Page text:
welcome to a (smol) museum in memoriam of pixel paradises , these personal sites were carefully crafted with love and care and meticulously drawn pixel layouts.
my personal web story: i can actually trace back my oldest online presence to June 1, 2005 3:52PM (via my deviantart account), although i’ve been online since before then. I was a baby netizen surfing the www on AOL with the familiar chime of “you got mail!” every time i logged on, but not before sitting through that infamous dial up tone…
I was active on gaiaonline, deviantart, myspace, xanga, livejournal, to name a few, but just as i frequented those sites, i spent most of my time on the cute pixel infused personal sites, in more modern times referred to as
2006 felt like a magical time. The internet felt much smaller and more intimate, and i found myself in a rabbit hole of dolling, dollz makers, room makers, pixel adoptions, pixel trading* (like the q-bee, pill pallz, tiny towers, gardens, etc), and the treasure trove of personal customization of your web self. 100x100 avatars for your live journal or 50x50 icons for your AIM profile, custom pointers for your myspace, or emoticon sets for your blog.
There is something so satisfying about customizing your online appearance. I spent so many hours looking at these cute pixel sites, that i used to draw my dream website layout with pencil and paper and cut out separate paper “pages” (websites are akin to books, afterall) for different links on the site.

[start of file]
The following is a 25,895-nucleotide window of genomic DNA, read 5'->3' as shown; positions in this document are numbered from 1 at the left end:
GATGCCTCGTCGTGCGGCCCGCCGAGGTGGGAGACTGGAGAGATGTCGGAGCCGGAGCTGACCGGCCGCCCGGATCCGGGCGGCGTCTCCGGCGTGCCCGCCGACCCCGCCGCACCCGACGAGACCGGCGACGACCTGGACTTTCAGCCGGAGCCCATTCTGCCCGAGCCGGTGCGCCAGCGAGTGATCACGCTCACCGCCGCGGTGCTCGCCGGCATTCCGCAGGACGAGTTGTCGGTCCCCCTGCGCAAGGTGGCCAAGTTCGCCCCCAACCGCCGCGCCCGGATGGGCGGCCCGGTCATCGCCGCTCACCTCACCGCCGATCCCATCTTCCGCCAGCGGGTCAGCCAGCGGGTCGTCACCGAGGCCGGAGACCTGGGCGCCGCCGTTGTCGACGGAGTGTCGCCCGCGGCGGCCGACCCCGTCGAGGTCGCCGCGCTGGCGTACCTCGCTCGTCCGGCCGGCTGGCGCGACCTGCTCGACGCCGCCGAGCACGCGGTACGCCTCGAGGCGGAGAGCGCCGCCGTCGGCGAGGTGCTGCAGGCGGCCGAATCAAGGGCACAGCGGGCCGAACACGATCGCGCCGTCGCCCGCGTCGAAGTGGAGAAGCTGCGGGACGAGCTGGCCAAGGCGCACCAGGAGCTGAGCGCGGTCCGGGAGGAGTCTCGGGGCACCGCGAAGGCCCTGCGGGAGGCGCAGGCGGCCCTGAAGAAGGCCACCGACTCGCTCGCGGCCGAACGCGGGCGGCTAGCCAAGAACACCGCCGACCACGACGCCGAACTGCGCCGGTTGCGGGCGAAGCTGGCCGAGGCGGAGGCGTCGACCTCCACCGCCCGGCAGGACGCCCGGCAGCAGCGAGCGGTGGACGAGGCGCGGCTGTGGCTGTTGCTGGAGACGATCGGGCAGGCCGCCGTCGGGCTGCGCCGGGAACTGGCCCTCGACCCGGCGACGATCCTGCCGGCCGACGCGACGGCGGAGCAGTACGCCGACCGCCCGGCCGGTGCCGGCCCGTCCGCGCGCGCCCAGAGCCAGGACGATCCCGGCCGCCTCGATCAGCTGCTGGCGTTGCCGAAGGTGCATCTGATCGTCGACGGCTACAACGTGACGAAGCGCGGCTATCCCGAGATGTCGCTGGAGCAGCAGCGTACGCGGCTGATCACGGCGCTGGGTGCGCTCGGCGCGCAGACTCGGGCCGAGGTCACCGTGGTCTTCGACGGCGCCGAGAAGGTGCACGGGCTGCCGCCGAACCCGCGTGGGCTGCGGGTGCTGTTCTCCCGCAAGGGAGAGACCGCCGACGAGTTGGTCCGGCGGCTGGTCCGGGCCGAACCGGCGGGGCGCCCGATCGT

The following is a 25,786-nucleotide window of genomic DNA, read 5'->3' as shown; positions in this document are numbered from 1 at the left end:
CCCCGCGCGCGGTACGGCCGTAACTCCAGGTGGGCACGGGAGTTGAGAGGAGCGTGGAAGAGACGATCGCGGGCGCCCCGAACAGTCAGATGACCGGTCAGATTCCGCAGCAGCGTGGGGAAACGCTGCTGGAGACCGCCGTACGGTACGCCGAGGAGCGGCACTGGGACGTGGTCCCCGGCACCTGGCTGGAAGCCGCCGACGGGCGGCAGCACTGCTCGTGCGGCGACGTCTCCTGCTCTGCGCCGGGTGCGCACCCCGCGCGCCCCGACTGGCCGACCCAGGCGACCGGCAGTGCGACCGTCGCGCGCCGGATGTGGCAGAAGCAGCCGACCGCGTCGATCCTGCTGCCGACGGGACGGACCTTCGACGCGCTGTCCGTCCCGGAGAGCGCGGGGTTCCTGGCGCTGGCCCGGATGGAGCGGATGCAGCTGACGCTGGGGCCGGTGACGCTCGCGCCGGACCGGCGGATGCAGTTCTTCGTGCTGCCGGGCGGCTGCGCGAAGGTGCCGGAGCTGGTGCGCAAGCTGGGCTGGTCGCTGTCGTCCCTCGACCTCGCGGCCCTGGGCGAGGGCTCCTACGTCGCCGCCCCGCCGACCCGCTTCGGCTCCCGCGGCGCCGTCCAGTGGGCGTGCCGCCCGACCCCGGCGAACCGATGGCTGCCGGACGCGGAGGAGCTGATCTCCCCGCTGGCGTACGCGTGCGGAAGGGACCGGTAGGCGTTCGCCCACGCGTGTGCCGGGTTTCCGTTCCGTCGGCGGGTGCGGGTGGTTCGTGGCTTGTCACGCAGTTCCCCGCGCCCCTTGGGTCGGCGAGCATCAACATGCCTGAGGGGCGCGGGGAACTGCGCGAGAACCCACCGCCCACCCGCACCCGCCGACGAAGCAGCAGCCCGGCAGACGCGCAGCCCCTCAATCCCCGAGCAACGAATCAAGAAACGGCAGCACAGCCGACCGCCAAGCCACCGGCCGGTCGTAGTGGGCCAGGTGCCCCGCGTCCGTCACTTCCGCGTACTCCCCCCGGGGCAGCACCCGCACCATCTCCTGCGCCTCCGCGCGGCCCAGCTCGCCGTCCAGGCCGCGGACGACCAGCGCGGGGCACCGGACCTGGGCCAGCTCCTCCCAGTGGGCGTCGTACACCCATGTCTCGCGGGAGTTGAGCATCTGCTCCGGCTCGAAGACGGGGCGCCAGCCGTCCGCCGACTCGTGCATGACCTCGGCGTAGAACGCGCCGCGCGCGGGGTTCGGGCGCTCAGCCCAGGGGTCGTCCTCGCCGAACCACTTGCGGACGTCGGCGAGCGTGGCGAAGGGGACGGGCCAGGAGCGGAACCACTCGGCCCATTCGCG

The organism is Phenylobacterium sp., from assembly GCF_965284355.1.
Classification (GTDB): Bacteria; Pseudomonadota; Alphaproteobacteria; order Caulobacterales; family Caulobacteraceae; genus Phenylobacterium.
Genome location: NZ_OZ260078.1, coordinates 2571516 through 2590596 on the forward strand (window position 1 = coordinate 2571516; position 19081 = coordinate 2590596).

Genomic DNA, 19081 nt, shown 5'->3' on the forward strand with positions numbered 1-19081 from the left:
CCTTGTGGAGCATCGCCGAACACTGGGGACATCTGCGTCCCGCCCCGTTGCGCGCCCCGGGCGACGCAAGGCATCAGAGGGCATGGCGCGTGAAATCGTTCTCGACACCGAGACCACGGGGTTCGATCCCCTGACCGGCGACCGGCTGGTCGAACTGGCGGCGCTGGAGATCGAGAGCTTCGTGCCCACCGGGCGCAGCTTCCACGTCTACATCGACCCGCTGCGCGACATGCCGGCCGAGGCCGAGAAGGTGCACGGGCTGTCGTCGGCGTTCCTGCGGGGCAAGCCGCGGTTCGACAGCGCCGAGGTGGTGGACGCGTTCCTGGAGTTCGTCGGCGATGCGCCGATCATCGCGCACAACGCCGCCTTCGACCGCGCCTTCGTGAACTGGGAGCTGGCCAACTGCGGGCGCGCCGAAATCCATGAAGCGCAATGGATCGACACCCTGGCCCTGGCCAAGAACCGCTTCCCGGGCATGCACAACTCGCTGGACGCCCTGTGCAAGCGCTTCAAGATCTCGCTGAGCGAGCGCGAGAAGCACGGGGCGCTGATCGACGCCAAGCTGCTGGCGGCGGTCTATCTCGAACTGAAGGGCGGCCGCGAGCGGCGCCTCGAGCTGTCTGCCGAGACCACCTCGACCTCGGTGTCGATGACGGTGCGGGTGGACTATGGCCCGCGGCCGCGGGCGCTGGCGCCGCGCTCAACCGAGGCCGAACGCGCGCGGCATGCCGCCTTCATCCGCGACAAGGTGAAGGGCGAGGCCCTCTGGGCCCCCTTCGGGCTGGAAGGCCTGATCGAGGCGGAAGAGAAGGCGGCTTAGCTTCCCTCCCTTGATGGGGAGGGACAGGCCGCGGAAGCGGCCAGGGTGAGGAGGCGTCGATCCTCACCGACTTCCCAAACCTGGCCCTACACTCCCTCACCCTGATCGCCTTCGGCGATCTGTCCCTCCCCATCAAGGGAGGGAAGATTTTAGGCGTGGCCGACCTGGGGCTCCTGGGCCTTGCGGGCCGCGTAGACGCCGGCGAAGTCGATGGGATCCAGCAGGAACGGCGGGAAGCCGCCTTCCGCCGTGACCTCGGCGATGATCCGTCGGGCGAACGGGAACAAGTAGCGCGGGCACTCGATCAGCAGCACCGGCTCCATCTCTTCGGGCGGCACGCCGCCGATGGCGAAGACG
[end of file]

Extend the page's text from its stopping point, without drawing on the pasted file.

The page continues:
i would draw my own pixel art and dream of joining pixel trading clubs like the quilting bee or pill pals. One of my favorite pastimes was surfing through other people’s toybox and adoption pages. What i miss the most about the old web is the sense of community and creativity. You would put other people’s pixel creations on your site and link to them, and in turn your pixel art would be shared among other similar sites. when they're all put together, they look like kawaii eye candy! (✧ω✧)
-> they are typically small pixel graphics of any kind that you would put on your site, commonly in a "toybox", a term that meant a collection of adoptions, which would link back to the original creator.
pixel trading clubs were a fun way to be part of an online community. you would make pixel art set around a specific theme, often with their own standards and templates, i.e. pixel jars, trains, etc!. when displayed all together, the different personalities shine through in a visually pleasing way! :->
affiliates, sometimes refered to as affies, were another way to directly show your connection with other websites! being an affiliate meant that you would mutally link each other's buttons on your site. common button sizes were 32x32 and 88x31 pixels big.
also popular were sites known as link exchanges or link directories, which were directories of cute pixel sites, sometimes divided up into more specific groups (like personal blogs, pixel adoptions, or web goodies known as "sozai"). some examples of these sites include kao ani's cute links, or the sugar-frosted exchange.
personal websites waned in popularity in the last few years, giving way to the rise of social media and a corporate, stale internet. the web in the early 00’s was still a wild west of creativity, expression, and experimentation. this is what i remember dearly about the older web, and am happy to see a current push towards making the web feel personal again. i hope with the current wave of nostalgia we can take what we miss from the web and turn it into something new and exciting to look forward to. dream on!